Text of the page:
PORTLAND – Fourteen of us from the U.S., the U.K. and Japan sat in a small office in Tel Aviv in mid-May, listening to four Israeli veterans tell their personal stories about refusing to serve in the occupied West Bank.

All four are members of Combatants for Peace (CFP), an organization of Israelis and Palestinians who agree to disagree about specifics, including the two-state solution and the BDS (Boycott/Divestment/Sanctions) campaign, but insist that “a violent solution to the conflict is impossible.”

After returning home, I encountered statements totally at odds with the spirit of what I had learned from the Combatants for Peace.

I heard Nadav Tamir, Israeli consul general to New England, defend his country’s blockade of the Gaza Strip and the raid on the humanitarian aid flotilla that left nine people dead.

Perry Newman of South Portland said in a newspaper article that the crew of the Mavi Marmara was “overcome by terrorists wearing flak jackets, bearing weapons and stun grenades and carrying more than 1 million euros hidden on their persons.”

One CFP member we met, Idan Meir, had a grandfather who fought in the 1948 war and whose father was a paratrooper in 1967, 1973 and 1982.

Meir himself was a sniper in a naval commando unit, serving in Lebanon in 1997 when his best friend and 11 other members of his unit were ambushed.

Delegated to tell his friend’s mother that her son was dead, he decided he could not serve in the armed forces any longer.

Meir studied theater and became a high school teacher.

While searching for material for a documentary, he met Bassam Aramin, who had spent seven years in an Israeli jail, starting at age 17, for taking part in the Palestinian struggle.

After his release, Aramin renounced violence and helped found CFP in 2005.

Two years later, his 10-year-old daughter was killed, probably by a rubber bullet, as she walked home from school.

This incident led Meir to start to “see things differently.”

He incorporated it into a new play, “Bassam,” about mothers being unable to save their children from war.

“Bassam” has been produced in Tel Aviv starring a famous Israeli actor, Shlomo Vishinsky, and has been presented as a reading in translation in London.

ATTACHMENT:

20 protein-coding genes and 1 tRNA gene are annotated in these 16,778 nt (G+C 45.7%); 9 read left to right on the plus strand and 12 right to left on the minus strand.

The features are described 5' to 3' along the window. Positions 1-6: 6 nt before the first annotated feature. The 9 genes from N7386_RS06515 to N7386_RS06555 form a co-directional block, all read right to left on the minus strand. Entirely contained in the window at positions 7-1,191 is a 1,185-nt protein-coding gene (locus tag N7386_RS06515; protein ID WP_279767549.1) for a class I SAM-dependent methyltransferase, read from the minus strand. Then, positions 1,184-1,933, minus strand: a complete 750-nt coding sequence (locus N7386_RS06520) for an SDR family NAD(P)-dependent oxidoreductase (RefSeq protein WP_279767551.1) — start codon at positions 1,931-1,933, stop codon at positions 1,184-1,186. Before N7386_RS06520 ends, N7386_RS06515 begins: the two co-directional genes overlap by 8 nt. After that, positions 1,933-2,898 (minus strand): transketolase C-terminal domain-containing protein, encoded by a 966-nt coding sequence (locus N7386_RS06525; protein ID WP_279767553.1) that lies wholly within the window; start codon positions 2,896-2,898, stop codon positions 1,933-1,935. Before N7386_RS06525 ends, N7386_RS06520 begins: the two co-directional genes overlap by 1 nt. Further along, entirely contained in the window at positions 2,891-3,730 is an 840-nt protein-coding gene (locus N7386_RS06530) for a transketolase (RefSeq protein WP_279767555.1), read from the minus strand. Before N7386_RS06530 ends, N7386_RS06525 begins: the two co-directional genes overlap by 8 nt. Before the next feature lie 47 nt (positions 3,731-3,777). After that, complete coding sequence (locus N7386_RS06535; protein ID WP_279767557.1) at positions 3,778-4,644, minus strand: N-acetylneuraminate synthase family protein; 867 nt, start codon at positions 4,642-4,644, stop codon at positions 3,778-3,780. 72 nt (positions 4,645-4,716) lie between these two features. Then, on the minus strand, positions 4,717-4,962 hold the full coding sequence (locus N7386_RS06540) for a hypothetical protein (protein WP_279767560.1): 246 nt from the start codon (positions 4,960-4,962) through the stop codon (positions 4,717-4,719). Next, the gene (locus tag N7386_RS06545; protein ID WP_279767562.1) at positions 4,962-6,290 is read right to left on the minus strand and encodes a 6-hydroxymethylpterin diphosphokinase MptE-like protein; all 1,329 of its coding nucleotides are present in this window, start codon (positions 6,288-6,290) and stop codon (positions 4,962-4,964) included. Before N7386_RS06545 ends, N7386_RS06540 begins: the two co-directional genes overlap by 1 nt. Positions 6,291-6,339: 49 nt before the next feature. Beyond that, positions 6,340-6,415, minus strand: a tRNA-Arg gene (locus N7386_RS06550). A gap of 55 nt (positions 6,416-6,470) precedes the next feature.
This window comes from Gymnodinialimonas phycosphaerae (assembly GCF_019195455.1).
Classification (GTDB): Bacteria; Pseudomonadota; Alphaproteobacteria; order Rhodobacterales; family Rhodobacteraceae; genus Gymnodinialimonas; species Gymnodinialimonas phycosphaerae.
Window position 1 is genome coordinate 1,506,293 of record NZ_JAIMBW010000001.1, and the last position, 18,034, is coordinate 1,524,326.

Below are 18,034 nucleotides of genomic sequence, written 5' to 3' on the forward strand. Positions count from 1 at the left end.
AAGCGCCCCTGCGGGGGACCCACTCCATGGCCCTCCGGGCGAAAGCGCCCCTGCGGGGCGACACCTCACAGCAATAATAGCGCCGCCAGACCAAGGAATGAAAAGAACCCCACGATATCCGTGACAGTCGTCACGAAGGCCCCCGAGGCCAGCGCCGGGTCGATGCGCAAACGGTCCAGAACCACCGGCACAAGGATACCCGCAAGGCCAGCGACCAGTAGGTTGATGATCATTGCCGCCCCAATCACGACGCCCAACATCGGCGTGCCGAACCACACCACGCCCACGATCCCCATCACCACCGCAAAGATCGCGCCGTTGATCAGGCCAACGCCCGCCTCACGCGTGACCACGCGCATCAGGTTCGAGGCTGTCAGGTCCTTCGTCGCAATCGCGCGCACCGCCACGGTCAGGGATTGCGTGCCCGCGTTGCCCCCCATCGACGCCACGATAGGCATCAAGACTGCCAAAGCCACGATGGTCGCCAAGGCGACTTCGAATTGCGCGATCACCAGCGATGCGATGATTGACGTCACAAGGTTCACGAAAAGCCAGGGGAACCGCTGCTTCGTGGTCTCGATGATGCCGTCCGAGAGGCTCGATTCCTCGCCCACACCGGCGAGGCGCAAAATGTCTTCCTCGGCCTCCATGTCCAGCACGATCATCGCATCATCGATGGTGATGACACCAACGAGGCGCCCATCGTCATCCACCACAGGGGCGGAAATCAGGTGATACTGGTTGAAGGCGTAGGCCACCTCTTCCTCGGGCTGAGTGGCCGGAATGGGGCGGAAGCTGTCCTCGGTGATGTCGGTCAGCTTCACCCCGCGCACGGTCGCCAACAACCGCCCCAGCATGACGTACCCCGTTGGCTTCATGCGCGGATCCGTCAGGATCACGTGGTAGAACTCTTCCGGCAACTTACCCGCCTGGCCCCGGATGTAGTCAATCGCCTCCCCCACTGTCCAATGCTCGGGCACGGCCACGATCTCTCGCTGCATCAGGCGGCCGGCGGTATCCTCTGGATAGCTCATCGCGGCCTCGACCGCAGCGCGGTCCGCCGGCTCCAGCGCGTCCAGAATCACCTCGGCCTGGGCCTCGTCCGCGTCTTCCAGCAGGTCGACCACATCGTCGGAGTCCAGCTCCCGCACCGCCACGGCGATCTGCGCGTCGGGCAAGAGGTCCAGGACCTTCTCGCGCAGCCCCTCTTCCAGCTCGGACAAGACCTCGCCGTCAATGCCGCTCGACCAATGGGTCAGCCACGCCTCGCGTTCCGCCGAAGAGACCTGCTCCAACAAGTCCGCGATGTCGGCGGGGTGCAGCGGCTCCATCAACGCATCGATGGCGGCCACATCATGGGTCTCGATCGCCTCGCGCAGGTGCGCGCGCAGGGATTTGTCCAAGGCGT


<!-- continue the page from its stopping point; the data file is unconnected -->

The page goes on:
The other veterans we met told us about their own turning points — acts of cruelty or chance meetings with Palestinians — and the long process that led to their commitment to non-violence.

CFP has five active groups, each with about 30 members — equal numbers of Israelis and Palestinians — plus about 500 members who support the organization.

They lecture about non-violence, organize groups that work among Israelis and Palestinians abroad, and take Israelis on tours of East Jerusalem and the West Bank.

CFP uses drama to help people explore their feelings about the conflict.

A recent performance took place on a blocked road between a Palestinian village and an Israeli settlement, with an audience of about 40 Israelis and 30 Palestinians.

The plot involved an old villager who arrives at a checkpoint and a soldier who tries to decide whether to let him pass. After the performance, audience members were invited to role-play and talk about their reactions.

We 14 tourists heard other similar “Israeli voices.”

One was Jeff Halper, an American Jew born in Brookline, Mass., who immigrated to Israel in 1973.

Halper is director of the Israeli Committee Against House Demolitions and was nominated for the Nobel Peace Prize in 2006 by the American Friends Service Committee. He describes the day that turned him from protester to activist:

He saw bulldozers of Israel’s military government in the West Bank demolish a Palestinian home for no valid reason, “an act so unjust, so brutal, so at odds with the ethos of the benign, democratic Jewish Israel fighting for its survival that I had absorbed.”

We also encountered hundreds of Israelis at a weekly demonstration protesting their government’s confiscation of Palestinian homes in the Sheikh Jarrah neighborhood of East Jerusalem.

They chanted and sang that “Sheikh Jarrah is Palestinian” in Hebrew and English and waved signs in both languages, one reading “Obama — Force Peace On Us.”

Voices such as these are not frequently reported in the media in this country. They are diametrically opposite to what people like Nadav Tamir and Perry Newman are saying. We in America need to listen and learn from them.